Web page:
Viking River Star—Royal Viking Reborn
The world of ocean cruising has now been introduced to a ship with a cantilevered infinity pool, a spa snow cave, a Viking Heritage museum, a model of Thor Heyerdahl’s Kon Tiki raft, singing (recorded) birds in the public bathrooms, and a buffet with King Crab legs available every night-no charge! Even the great showers were all personally tested and approved by the Chairman of the Board himself. It’s all part of the Viking Star, a new concept in a place priced like a premium cruise line, but with more in common with luxury cruise lines—a fascinating new hybrid which just might be the improved rebirth of the original Royal Viking Cruises from days past.
In the 1980’s Royal Viking Line was considered to be the state of the art in luxury cruising. It was sad to see that proud icon fail as a result of poor management by a large cruise line who acquired the brand. But, fortunately, one of the principles of RVL, Tor Hagen continued his personal quest to add high quality cruising products to the marketplace. He started 20 years ago with the purchase of several Russian river vessels which became the basis for Viking River Cruises.
Today, Viking River is the dominant leader in worldwide river cruising with 59 vessels in Europe and Asia. And, because they decided to sponsor a British soap opera on Masterpiece Theatre which became the amazing phenomena of Downton Abbey, they became the pre-eminent brand in river cruising. They became known as pioneers for introducing things like their fleet of modern “long ships,” which celebrate the company’s Viking heritage.
About four years ago, Mr. Hagen and his team decided it was time to re-enter the world of ocean cruising. They developed a concept which called for six identical “small class” ships which would carry a total of 930 guests. When they asked their river cruise passengers if they would consider cruising on a smaller vessel which would spend more time in destinations, they received an 84% positive vote that their river alumni would go on a Viking Ocean cruise. And thus the die was cast.
The first of the new ships is the Viking Star built in 2015. The Viking Sea arrived in 2016 and four more identical sisters will be built over the next two-three years. The developmental team included experts who had worked with Seabourn, Silver Seas, Celebrity, Crystal and Holland America Line among others. Not so much like IKEA, but more like Volvo. They crafted a product which offered comfort with a modern Scandinavian style of light woods and a clean feel. It’s obvious that they “borrowed” many of the nice features from their competitors and improved on them in the process. Plus they added new features like an infinity pool, a Norwegian deli, a spa snow cave, and a buffet with made-to-order cooking stations immediately behind the serving lines.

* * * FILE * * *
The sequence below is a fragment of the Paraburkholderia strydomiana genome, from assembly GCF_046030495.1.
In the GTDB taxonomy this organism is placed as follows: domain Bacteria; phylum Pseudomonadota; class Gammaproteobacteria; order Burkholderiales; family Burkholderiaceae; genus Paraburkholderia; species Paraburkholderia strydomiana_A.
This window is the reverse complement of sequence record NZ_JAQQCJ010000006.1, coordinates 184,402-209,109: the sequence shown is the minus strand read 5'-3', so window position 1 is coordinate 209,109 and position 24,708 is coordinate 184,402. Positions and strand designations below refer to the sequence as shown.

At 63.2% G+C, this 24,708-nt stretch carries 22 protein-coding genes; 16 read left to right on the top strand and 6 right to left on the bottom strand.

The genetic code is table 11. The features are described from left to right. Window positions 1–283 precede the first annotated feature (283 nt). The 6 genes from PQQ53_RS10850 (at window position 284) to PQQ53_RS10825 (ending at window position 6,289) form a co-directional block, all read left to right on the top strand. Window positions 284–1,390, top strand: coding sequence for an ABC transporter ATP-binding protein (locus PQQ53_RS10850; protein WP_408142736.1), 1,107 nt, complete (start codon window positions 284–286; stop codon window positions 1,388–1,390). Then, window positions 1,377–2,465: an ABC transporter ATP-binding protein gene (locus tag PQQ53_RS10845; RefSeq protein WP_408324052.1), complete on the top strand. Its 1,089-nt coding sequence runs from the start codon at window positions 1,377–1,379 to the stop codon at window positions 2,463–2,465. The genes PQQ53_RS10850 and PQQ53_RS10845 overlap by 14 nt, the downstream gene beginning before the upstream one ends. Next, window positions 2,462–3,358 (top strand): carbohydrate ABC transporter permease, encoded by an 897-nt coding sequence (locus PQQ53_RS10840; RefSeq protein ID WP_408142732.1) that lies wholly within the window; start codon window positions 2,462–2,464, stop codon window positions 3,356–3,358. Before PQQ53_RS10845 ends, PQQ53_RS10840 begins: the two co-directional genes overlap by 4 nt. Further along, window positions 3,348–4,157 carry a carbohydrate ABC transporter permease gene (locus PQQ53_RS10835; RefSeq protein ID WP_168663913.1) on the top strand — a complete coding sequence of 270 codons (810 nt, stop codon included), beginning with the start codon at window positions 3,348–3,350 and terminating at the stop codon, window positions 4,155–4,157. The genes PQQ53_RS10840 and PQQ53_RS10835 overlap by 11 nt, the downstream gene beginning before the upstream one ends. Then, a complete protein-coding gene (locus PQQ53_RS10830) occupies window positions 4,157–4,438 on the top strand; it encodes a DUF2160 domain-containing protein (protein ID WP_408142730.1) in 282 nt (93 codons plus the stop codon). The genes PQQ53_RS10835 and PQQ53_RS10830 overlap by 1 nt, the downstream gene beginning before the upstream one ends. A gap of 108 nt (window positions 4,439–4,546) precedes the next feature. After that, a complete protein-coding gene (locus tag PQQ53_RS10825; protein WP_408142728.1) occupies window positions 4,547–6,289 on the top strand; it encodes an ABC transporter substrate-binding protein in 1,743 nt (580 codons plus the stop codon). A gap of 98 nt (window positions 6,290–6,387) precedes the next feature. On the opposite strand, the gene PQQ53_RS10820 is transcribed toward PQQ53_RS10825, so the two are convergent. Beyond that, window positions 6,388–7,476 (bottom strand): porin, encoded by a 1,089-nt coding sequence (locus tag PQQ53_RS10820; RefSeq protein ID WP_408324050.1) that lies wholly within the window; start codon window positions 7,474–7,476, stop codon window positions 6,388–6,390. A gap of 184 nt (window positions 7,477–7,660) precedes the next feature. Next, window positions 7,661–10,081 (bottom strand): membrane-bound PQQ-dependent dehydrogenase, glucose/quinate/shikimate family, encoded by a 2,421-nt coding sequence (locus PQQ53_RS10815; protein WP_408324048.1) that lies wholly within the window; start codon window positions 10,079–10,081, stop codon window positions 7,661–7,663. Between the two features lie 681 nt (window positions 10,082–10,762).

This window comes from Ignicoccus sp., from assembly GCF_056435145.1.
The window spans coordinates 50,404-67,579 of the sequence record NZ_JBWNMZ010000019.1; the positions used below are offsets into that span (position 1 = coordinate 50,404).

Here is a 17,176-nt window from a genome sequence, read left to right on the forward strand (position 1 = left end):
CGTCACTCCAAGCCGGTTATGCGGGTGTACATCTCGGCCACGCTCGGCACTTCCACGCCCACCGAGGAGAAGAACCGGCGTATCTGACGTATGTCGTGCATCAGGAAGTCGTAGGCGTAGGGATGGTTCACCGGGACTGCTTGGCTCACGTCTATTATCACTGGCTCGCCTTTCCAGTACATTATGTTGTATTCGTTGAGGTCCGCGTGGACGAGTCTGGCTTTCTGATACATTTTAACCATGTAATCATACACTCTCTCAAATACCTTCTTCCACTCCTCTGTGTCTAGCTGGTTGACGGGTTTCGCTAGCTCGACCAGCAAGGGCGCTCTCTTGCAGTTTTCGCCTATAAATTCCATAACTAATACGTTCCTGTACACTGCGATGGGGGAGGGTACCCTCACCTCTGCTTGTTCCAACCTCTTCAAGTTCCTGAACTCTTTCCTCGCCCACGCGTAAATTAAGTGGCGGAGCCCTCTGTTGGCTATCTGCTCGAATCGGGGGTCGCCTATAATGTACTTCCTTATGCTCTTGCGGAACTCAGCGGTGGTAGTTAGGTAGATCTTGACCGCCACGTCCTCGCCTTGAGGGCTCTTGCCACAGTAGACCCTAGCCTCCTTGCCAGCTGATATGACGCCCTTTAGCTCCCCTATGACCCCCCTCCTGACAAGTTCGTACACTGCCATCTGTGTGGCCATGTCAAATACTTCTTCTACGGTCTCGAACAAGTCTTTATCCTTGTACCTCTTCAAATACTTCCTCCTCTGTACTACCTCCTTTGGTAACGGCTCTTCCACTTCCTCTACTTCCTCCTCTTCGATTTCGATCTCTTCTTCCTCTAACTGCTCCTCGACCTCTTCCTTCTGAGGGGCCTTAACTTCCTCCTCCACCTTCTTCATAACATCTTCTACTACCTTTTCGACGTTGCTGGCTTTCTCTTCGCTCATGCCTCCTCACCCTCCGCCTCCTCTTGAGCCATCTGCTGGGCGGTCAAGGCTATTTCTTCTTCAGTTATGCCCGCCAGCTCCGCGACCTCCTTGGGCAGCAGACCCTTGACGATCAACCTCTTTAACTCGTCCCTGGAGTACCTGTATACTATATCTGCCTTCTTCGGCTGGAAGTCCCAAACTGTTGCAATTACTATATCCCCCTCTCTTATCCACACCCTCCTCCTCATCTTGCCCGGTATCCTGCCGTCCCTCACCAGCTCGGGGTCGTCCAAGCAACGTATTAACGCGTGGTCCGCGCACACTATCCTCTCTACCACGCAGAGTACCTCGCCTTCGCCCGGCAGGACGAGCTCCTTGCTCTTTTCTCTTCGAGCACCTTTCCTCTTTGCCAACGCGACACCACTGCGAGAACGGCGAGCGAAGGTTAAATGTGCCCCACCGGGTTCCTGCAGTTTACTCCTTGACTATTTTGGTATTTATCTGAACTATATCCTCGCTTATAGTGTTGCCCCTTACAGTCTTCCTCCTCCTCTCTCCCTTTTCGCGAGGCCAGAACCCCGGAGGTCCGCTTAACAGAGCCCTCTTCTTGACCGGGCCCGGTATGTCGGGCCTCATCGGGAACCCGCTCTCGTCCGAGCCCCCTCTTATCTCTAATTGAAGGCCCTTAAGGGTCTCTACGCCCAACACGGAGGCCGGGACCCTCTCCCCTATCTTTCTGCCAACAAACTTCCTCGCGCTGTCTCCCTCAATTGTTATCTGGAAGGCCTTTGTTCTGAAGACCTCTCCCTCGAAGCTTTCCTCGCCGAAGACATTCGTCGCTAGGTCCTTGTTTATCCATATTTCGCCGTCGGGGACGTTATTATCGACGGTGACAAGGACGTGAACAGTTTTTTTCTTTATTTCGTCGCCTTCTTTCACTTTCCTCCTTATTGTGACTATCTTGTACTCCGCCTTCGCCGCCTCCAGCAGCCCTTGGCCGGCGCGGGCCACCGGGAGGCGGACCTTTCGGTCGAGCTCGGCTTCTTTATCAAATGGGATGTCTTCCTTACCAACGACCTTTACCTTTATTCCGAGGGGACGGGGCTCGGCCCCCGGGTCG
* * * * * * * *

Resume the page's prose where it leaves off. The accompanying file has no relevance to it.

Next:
My wife Linda and I had the opportunity of taking the first “re-positioning voyage,” from New York City to San Juan Puerto Rico. Docked next to the Intrepid museum in the New York harbor, the Viking Star looked like a sleek and modern vessel, almost like the world’s biggest super yacht.
We were given a “deluxe verandah,” which was spacious and comfortable. A queen size bed, two chairs, a lighted closet, mini-bar fridge, two deck chairs, a desk make-up table which had a flip-up mirror, a good size bath room with large shower and heated floors, made up the basics of the room—along with a 48 inch wall mounted television which featured movies, live TV news and Euro-sports, an onboard statement feature (and much more), was state of the art. The deluxe verandah is the same size as the standard verandah, only difference is that you get the fridge refilled every day with soft drinks and water, and you also get the usage of a cashmere blanket and a pair of binoculars. Other staterooms include a penthouse verandah, a penthouse junior suite, explorer suites, and one owner’s suite.
The Viking Star features several impressive public rooms. Located mid-ship near the pool, the Winter Garden is the scene of the daily high tea which features scones with clotted cream, various finger sandwiches and pastry’s, all presided over by a “tea sommelier.” The Winter Garden has a design which features and artistic “Tree of Life” salute with interlinked branches covering the ceiling. And, like many of the rooms onboard, the doors to the Winter Garden can be opened so that more guests can watch special pool-side concerts and events.
The World Café is the buffet and is light and airy with a large number of available tables. If the weather is nice, many of the glass windows can be slid open to make the room more open air to the outside. At the end of the buffet is the romantic Aquavit Terrace with a large bar and an area where buffet specialties can be displayed and offered. At the other end of the buffet is the Pool Grill with custom made burgers, Reubens and other lighter fare. Across the ship from the Pool Grill is the Pool Bar which offers high stool seating facing the sea.